If you put Parkinson’s Disease into the Amazon.com search box, you will find over 6000 results! Here are a few books that I have read along with a short review. Clicking on the link will take you to the Amazon.com page for that book where you can read a more in depth description and more reviews.
Thomas Guttuso Jr MD
Dr Guttuso is a Movement Disorder Specialist in Buffalo NY and has authored an extremely interesting book about the benefits of over the counter lithium supplements for Parkinson’s and Alzheimer’s Disease. The book is well researched and certainly makes a strong case for taking low dose lithium for PD. Dr Guttuso has a small clinical trial going to support his research.
Daphne Bryan, Phd
Daphne has successfully slowed the progression of her PD for over seven years following the High-Dose Thiamine (B1) Therapy Protocol developed and used by Dr Costantini, a neurologist in Italy. Her book covers what B1 therapy is, why it can be successful, and how to use the therapy. She covers how she successfully implemented the protocol and the problem of finding the right dose. Recommended reading if you are considering the B1 Protocol.
Authored by J. ERIC AHLSKOG, PHD, MD . Dr Ahlskog is a well known neurologist and movement disorder specialist who practices at the Mayo Clinic in Rochester MN. This is the second edition of this excellent book. He does a superb job explaining pd and the related issues and discusses what has worked for his patients and why. Highly recommended!
Co Authored by Ray Dorsey, MD, Todd Sherer, PHD, Michael Okun, MD and Bastiaan Bloem, MD , PHD. See my review of the book here.
The Peripatetic Pursuit of Parkinson Disease
Authored by The Parkinson’s Creative Collective – a group of unpaid volunteer patients from nine states including Peggy Willocks from Tennessee.
This collection of articles by PD patients provides a wealth of information for dealing with the roadblocks that PD tries to throw at
us. Other reviewers have called it a support group between two covers for PwP’s and a window into living with PD for everyone else. Well written and illustrated, divided into 8 sections, you will find it a great resource no matter when you were diagnosed.
Everybody Has a Window and Aisle Seat: Choosing a Positive Approach to Parkinson’s Disease by Mary Huston McLendon of Franklin, TN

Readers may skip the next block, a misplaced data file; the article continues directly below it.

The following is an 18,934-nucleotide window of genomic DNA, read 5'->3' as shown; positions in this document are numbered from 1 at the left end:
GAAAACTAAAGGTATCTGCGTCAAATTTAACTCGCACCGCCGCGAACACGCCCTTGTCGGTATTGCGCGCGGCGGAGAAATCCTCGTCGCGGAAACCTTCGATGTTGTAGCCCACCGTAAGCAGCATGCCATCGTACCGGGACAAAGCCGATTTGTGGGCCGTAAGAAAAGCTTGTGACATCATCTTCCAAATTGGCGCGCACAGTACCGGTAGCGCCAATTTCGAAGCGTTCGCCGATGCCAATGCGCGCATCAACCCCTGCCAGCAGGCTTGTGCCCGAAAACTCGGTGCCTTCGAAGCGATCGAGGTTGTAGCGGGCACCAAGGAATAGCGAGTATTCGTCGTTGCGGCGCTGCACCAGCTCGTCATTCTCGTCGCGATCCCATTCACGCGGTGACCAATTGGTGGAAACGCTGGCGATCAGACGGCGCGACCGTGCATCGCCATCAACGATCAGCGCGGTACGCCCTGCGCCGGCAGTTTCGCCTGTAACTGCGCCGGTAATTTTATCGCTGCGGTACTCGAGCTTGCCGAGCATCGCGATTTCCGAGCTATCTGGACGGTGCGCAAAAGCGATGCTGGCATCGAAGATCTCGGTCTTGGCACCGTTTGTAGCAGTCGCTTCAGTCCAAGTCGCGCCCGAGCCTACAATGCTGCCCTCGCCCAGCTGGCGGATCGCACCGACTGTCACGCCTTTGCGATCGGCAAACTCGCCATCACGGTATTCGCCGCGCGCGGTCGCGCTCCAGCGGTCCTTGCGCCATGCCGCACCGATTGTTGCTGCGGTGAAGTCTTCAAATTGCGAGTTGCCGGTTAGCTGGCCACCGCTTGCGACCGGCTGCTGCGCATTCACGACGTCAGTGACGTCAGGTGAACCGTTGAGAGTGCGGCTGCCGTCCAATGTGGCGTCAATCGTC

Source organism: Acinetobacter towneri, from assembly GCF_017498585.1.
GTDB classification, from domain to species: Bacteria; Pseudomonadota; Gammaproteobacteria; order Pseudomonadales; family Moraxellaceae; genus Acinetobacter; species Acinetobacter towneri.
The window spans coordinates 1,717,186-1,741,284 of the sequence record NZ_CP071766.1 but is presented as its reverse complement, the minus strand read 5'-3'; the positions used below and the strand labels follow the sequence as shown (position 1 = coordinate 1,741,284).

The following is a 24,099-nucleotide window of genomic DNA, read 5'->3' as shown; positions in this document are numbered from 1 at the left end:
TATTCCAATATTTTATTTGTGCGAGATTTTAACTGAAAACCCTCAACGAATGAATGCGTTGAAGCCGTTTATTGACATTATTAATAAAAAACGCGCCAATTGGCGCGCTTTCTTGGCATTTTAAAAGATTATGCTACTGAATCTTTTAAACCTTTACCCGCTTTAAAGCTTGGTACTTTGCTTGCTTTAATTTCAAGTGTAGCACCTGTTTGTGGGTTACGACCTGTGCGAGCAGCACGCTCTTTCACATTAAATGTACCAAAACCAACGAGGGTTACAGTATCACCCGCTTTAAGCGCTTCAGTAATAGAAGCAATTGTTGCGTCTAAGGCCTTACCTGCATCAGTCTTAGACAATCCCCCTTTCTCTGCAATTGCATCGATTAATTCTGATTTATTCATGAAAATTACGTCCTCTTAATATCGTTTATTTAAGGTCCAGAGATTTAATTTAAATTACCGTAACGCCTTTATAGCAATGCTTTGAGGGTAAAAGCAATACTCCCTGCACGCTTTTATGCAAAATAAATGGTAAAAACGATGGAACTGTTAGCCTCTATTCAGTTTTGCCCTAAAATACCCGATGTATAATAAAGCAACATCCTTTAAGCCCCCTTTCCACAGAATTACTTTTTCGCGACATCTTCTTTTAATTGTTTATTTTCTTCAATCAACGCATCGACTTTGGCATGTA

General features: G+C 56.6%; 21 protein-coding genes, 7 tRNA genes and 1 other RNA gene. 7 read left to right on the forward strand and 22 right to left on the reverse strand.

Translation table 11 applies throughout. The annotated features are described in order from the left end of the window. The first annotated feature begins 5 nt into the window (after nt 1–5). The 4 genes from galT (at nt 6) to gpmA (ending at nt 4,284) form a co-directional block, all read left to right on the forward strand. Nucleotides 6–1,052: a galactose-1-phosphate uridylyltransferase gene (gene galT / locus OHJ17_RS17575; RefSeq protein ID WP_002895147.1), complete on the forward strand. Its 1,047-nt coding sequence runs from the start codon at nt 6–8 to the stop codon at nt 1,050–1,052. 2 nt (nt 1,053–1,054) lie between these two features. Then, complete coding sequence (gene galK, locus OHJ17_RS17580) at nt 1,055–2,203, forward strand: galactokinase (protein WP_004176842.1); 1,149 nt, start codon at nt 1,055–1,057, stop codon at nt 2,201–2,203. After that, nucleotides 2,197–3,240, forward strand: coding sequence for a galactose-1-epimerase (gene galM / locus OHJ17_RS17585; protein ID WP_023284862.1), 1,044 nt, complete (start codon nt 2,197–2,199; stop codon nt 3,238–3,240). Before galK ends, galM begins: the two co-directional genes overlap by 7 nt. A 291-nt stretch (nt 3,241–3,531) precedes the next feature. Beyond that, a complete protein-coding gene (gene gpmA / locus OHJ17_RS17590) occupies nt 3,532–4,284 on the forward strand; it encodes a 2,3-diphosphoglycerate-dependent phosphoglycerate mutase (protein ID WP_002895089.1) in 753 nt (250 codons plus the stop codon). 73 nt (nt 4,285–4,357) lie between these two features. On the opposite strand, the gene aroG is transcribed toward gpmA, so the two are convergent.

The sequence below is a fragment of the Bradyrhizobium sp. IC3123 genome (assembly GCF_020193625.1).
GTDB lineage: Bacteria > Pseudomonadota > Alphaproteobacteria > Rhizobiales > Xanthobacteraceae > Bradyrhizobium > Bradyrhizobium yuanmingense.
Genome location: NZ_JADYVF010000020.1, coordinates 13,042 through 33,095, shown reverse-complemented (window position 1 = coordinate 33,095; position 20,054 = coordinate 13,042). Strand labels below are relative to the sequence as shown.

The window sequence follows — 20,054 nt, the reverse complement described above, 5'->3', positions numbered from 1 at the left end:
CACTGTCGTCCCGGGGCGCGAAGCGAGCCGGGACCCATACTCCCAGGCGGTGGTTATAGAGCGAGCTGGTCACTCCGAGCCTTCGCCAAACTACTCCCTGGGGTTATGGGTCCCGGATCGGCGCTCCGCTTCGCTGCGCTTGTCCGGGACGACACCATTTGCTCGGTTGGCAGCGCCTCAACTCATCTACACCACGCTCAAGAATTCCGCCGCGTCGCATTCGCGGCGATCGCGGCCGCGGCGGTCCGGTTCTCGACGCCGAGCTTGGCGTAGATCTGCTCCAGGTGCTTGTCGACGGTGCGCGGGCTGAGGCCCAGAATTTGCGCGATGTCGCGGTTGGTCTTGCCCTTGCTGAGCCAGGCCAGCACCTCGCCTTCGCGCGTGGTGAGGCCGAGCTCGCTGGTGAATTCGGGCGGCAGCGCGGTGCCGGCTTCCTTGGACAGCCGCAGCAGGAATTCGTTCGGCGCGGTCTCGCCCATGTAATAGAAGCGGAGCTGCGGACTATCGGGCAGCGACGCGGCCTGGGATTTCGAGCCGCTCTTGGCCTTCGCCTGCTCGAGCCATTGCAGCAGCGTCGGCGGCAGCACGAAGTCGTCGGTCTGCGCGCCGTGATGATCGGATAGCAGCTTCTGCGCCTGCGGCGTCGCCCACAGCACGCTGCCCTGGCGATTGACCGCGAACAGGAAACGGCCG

As the title suggests, this books urges PD patients to take the window seat and focus out the window at the opportunities we are presented with, not sitting in the middle dwelling on the negative. Mary was diagnosed 20 years ago and the book includes sdmany examples from her journey with PD. An uplifting book focusing on being positive no matter what.
Parkinson’s Treatment: 10 Secrets to a Happier Life and
10 Breakthrough Therapies for Parkinson’s Disease
both by Dr Michael Okun MD, Head of the University of Florida Movement Disorders Clinic and Medical Director for the National Parkinson’s
Both of Dr. Okun’s books provide a positive approach to living with PD. His team approach to PD care is the topic in the first book
while the follow up book recently published covers the new and upcoming therapies for treatment of PD. Both books are well written and I often recommend them when contacted by newly diagnosed PwP’s. (We have been to the UF Movement Disorders Clinic and you can
read a blog post about the visit here.)
Brainstorms: The Race to Unlock the Mysteries of Parkinson’s Disease by Jon Palferman
This book begins with the discovery of PD and goes on to detail the quest to find a cure. In addition to a concise history of the disease it also contains valuable insights from the author and his journey with PD. This is a well written book about the science of PD and the status of PD research by an Emmy, dupont and Peabody Award winning journalist.
Lucky Man: A Memoir by Michael J Fox
I recently heard it mentioned that being diagnosed with PD turned Michael J Fox into a writer. This memoir covers his career and his the impact of being diagnosed with PD. Open and honest, he details how he first attempted to hide the symptoms and ends discussing how he is a better and happier person since announcing the diagnosis.
This is a laugh out loud book and a fun read. The book chronicles some of the funny adventures Vikki has had since her diagnosis (I’m guessing you will relate to at least one or more of her stories). Her ‘make lemonade’ approach when life hands you lemons is just the attitude needed to fight PD. Vikki also blogs at Laugh Lines.